Invisible obstacles

Written by Seulbin on .

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Last week I went with a friend to a Japanese restaurant in Gangnam. A typical Japanese bar, serving good beer and nice snacks. It was night time in Gangnam and as you can imagine the streets were full of people – but the restaurant was empty except for the two of us.

Giving up a share

Written by Seulbin on .

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Steve Ballmer was employee number 30 at Microsoft. He came at a time when Microsoft was full of technical people and Bill Gates needed a sales person with some business experience. Ballmer was a Harvard graduate, and did not think too much about the computer business; Bill Gates needed to give him a special incentive to join, and the incentive was a profit sharing plan: Gates offered Ballmer a certain percentage of Microsoft’s profits in exchange for joining the company. Steve Ballmer accepted the offer, which turned out to be one of the best deals in history ever done by an individual: after a few years the profits of Microsoft were so high, it needed to “buy out” Ballmer’s contract. They did it by giving him 8% share of the company: higher than anyone at the company at the time, except for the two founders Bill Gates and Paul Allen. The profit sharing contract was great for Ballmer, but changing over to a big share package wasn’t too bad for him either: he sold about half of his shares in 2003, for close to a Billion dollars in cash. But that’s not all: the remainder 4% is worth about 20 Billion dollars today. What a deal!

Time for strategy, time for tactics

Written by Seulbin on .

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When reading startup advice, you will frequently encounter an emphasize on how much strategy is important. When looking at past successes and failures, it’s easy to see how important this is: going after the B2B instead of the B2C (or vice versa) can easily be the difference between failure and success.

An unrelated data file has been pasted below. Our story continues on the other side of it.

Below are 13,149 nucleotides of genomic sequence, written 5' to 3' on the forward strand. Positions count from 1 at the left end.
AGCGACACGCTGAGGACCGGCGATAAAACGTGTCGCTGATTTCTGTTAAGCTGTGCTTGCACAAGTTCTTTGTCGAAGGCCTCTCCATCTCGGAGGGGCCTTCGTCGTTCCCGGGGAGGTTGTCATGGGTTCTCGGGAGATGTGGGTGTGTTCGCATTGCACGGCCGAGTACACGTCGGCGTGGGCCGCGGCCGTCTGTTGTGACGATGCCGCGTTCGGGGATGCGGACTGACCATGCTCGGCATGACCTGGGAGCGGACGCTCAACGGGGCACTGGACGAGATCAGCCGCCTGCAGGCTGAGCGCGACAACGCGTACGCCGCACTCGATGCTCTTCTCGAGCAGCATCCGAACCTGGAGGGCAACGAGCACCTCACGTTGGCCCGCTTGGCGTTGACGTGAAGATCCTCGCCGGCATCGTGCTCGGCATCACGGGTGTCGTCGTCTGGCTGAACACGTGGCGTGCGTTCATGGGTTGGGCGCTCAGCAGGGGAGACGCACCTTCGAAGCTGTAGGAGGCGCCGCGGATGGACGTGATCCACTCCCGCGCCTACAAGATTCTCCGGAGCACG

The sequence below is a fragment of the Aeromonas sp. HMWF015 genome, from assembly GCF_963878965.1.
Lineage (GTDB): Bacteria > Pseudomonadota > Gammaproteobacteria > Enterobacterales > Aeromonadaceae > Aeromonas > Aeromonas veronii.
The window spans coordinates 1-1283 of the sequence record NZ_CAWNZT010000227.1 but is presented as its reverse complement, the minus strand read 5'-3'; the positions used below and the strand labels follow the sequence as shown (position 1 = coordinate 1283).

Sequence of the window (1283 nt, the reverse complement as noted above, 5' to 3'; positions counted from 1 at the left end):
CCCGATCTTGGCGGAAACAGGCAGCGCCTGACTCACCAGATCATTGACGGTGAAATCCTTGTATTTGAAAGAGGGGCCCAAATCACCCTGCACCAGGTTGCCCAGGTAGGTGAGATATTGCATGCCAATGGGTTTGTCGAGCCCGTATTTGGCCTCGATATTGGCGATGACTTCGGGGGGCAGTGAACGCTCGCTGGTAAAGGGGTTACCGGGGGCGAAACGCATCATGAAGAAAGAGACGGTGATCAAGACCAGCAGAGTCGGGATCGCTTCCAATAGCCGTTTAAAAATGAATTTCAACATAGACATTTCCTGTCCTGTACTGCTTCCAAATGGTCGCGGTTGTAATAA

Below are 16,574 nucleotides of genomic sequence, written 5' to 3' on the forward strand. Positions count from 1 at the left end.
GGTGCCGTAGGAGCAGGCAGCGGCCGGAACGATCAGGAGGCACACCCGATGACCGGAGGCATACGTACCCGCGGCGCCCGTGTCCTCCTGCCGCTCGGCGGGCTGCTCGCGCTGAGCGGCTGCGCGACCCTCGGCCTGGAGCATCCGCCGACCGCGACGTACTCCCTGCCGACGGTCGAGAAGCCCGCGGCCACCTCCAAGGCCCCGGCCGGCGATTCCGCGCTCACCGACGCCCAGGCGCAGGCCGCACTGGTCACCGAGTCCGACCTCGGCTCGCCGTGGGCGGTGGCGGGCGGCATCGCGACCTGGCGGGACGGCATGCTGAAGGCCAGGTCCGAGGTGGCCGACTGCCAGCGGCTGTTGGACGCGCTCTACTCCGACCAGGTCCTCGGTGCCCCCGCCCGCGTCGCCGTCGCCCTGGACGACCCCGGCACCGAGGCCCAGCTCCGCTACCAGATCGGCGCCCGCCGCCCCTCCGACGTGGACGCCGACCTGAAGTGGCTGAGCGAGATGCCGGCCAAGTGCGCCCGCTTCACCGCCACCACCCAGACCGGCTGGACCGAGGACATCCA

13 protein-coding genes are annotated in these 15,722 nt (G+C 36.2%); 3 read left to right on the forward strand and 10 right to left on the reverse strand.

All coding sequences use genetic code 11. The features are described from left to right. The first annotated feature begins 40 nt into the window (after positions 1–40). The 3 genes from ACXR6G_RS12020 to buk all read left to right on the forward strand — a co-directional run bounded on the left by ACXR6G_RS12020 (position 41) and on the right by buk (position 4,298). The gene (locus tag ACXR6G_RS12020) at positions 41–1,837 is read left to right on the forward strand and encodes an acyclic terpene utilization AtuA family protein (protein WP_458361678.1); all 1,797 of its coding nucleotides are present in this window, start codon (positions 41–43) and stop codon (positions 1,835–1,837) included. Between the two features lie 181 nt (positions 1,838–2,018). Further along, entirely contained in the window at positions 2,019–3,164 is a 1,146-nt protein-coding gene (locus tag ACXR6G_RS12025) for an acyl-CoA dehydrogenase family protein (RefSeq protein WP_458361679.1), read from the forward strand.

Only the numbers rule

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Korean startup founders arriving to Silicon Valley are easily fooled by the casual atmosphere. It seems as if everyone are friends; employees are like family; business is done in a polite manner; no one yells or gets mad; even the supermarket cashiers will ask you how you are doing as though you are old friends. This would make you believe Facebook and Google reached Billions of dollars in revenues by being so nice to their employees that those felt compelled to return the favor with hard work and achievements. Sorry, that’s not the case.

A lie called: “We need more marketing”

Written by Seulbin on .

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It’s amazing how easily rational people like us fall into believing in irrational magic. We have all done this: You read that Richard Branson and Jeff Bezos wake up at 5am and you get convinced that the key to your success is to be an early riser. Or you read something like “7 habits of highly successful people” and you suddenly feel assured that if you adopt these behaviors success will instantly come.

Fortune favors the quick

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Remember the question I asked in my last column about a week ago? I’m willing to bet you have no idea what I’m talking about. I don’t blame you – a week is a very long time, especially in today’s world. Many things have happened since in your personal life, at work, in politics, with your family. A hundred of questions have been asked of you during that time; lots of tasks and topics. A week is too long in our day and age to continue a discussion thread.